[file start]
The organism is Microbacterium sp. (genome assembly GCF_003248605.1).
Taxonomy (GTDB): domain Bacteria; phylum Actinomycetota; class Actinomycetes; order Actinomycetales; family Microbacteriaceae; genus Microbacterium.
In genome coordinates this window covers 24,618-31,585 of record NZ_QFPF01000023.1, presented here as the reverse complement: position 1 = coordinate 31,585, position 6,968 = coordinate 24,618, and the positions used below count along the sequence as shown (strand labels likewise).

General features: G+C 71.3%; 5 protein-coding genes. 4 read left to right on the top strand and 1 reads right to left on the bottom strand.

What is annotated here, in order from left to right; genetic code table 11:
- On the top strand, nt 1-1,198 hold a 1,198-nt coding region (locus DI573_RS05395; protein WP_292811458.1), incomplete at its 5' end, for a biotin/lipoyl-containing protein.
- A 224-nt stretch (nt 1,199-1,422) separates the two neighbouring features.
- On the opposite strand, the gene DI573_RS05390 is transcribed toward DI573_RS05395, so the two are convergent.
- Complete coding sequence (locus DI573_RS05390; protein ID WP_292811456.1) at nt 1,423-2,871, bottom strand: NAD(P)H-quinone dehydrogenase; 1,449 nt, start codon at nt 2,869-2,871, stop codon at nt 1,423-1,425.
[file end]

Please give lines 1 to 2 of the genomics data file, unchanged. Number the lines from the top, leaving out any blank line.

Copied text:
The organism is Microbacterium sp. (genome assembly GCF_003248605.1).
Taxonomy (GTDB): domain Bacteria; phylum Actinomycetota; class Actinomycetes; order Actinomycetales; family Microbacteriaceae; genus Microbacterium.